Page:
I want to tell you a bit about what gardening is like in OG, what a typical season/day might bring, and some of why we love and are excited by it. This program means everything to a lot of people. If your life allows you to be able to empower others with support in the form of donations or time or goods, I’m very thankful and so are the Opportunity Gardeners.  Your support means the world to us!  But you also may not be aware of the daily struggle and why it’s such a big achievement to grow radishes, greens, and other veggies…. why it means so much to be able to do something for yourself on your own. I hope I can share a bit of that with you.

Feeding one’s family can be tricky. Many struggle with “What the heck is this? And how do I make it?” Time, money, access, and transport all come into play and can be barriers. On top of that, there are cultural and nutritional needs, allergies, and a multitude of food related diseases. And, of course, don’t forget Taste! FOOD IS GOOD and we love to eat delicious and nutritious things. Growing food ourselves, cooking with friends and family and neighbors, and feeling nourished and healthy can be our community’s roots. We can grow healthy together if given the opportunity.

Not every family has the same needs, and every yard is unique. I can’t do a package deal and drop it off, or build it for someone and leave. I can’t just pass out plants at a booth and hope it helps. Simply giving people things or doing the work for them does NOT help people make change. You must build relationships. You take the time to teach at someone’s individual pace, and you set them up with what they need to be successful. Everyone is different, and what one person needs for success is not what someone else may need. So, we meet people where they are with what they have, and we custom design their garden and mentoring plan. We take the time needed over a 3-year period help them learn to grow food independently.

The gardeners of Opportunity Gardens are a diverse community who are excited to garden and who want to feed their family and kids better. They want to eat better, and they want to feel better. Our gardeners are working towards this goal while they are also working several jobs, going to school, and maintaining a house. Some are raising children who are ill or have a mental or physical handicap. Many of our gardeners have a physical disability, and we work with them to find creative solutions so that we can make their gardens accessible. Sometimes a garden provides mental and emotional therapy to people with addictions, PTSD, or other mental illnesses.  It can also be a great place to have some alone time or to spend time with family. We are incredibly fortunate to garden with many international families who have been immigrants for school or work or who are refugees. Our international families teach us wonderful gardening skills and culinary traditions from their homelands. Gardening with previously incarcerated people and with those who have incarcerated loved ones makes us aware… and grateful… and patient. Our gardeners work multiple jobs, have large and small families, and are savvy, thrifty, and creative problem solvers. Their time is short, so gardening needs to be time accessible too. It can’t be too big or too complicated, and we must remember that everyone learns at a different pace and in a different way. We help them learn to garden through text messages, email, phone calls, in person visits, hands-on mentoring, our growing guide, Facebook, cook books, workshops, potlucks, and so much more. Our Garden Ambassadors and volunteers help us take the program a step farther.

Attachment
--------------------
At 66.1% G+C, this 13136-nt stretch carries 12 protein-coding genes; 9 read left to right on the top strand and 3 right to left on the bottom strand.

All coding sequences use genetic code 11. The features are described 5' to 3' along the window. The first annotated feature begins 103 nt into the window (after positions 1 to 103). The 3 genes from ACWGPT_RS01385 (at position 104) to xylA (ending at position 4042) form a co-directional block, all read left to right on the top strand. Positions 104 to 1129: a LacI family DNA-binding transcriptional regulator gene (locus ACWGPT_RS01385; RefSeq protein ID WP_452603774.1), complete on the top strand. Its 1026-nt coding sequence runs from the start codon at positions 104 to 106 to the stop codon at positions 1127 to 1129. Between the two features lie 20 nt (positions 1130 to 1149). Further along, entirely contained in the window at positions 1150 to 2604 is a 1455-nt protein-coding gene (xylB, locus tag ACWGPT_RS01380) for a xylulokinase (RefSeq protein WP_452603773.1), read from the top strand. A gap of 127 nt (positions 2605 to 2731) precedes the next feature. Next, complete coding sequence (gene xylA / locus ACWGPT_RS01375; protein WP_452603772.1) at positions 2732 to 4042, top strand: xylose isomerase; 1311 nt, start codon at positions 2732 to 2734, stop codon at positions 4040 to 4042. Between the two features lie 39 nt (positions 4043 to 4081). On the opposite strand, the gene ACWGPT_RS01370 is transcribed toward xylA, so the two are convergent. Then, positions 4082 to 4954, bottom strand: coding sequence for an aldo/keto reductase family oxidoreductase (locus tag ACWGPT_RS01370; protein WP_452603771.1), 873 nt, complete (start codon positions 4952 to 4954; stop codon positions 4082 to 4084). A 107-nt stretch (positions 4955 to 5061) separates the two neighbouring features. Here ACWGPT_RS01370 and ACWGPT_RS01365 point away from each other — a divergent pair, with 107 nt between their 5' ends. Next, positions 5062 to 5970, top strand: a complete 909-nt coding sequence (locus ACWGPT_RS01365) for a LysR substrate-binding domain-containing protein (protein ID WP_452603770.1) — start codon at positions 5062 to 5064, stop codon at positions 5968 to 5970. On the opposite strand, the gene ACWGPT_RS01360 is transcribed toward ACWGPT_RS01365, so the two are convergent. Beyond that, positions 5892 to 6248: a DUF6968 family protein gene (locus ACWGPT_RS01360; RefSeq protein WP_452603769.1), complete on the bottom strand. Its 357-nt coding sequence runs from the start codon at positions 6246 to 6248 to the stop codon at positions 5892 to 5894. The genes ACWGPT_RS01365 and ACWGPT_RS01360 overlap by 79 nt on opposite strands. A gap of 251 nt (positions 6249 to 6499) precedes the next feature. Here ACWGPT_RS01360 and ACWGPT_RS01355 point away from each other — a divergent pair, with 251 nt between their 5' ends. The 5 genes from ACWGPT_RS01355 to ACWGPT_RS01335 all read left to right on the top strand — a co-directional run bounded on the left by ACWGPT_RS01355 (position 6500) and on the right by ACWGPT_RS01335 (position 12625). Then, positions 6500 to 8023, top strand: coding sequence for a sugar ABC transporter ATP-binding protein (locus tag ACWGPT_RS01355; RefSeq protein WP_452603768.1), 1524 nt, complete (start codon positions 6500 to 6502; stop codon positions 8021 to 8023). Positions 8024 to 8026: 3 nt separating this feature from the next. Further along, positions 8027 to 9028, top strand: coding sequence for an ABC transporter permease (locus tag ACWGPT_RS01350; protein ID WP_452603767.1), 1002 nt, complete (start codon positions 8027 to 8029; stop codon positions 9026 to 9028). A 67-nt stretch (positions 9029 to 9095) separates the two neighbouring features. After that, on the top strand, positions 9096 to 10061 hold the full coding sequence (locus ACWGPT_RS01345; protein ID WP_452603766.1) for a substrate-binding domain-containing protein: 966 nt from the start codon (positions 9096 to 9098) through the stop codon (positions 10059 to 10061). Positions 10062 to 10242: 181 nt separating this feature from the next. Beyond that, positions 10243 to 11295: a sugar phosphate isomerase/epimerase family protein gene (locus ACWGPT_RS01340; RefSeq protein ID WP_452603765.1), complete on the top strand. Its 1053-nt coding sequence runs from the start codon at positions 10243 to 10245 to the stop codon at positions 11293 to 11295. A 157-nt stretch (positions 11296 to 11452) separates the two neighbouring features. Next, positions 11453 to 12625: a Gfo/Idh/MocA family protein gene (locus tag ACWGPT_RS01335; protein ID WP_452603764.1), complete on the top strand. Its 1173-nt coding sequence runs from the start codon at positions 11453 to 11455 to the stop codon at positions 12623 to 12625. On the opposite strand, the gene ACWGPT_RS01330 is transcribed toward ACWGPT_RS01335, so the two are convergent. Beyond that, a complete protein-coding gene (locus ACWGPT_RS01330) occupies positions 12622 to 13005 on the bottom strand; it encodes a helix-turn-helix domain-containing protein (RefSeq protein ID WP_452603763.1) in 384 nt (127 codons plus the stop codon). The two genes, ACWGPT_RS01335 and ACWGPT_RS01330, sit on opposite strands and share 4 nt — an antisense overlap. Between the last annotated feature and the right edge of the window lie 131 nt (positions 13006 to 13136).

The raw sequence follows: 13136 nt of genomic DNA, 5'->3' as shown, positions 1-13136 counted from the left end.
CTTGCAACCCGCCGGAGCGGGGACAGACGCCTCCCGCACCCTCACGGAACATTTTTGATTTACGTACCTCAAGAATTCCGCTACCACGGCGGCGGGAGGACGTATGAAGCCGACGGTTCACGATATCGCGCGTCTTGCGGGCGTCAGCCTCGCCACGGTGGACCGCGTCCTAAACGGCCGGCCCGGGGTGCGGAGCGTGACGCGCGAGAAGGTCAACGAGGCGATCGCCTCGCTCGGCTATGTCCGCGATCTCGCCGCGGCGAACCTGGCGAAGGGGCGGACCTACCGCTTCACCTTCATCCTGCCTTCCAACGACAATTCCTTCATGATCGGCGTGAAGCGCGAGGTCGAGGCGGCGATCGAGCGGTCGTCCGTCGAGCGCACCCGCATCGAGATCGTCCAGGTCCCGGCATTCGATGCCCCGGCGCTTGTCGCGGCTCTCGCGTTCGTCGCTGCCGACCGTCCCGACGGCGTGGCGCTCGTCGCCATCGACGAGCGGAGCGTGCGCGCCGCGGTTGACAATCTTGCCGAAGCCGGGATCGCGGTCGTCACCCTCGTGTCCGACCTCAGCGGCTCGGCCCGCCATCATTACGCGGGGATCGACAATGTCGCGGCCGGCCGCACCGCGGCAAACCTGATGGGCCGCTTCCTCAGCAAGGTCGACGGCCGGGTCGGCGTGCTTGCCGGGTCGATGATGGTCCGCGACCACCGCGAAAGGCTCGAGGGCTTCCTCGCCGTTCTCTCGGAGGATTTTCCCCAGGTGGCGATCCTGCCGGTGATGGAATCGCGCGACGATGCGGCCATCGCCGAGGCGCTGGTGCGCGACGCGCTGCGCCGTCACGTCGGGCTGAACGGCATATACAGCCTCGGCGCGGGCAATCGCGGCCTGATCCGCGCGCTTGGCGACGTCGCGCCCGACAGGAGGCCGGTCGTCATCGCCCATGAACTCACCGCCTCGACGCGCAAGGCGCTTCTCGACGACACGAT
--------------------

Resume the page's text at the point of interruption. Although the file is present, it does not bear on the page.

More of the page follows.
Gardening isn’t easy, and we’re proud of our gardeners – who have found so much success in the face of hardship.  On top of whatever life has thrown their way, they face some of the worst soil conditions imaginable, weird placement in shady yards, burst water taps, and broken hoses. Sometimes you find glass in the soil… always… every day…. Glass. But still they persist, and they are rewarded with vegetables.  Sometimes my 3rd year gardeners, grow so much that they have to find ways to share it with their friends, families, and coworkers.  It’s a good thing we also teach food preservation!

Through all the health problems, the mental anguish, the people telling you that they can’t, we mentor. We get the appointments made and we work with our gardeners to teach them how to grow and cook their own food.

I want to make Opportunity Gardens available to absolutely as many people as I can. Our volunteers, donors, board, and staff have always fully supported this program, and the gardeners are all in and are dedicated to learning. It’s a successful program that is popular among gardeners. The effort behind it is just so amazing. Our goal this year is lofty, and we’ve faced some interesting challenges along the way. I’m tapping out my soil contacts and have had to switch lumber situations.  I’m using a tractor, a load handler, and our biggest truck to haul way more organic matter for more gardens than ever before. We have been pushing hard this year, to be honest, and because of that we may reach our goals. The best part is that we will get a whole lot of people growing a whole lot of food, and along the way they will be eating and sharing and experiencing a whole lot of interesting things while changing their lives and our community for the better.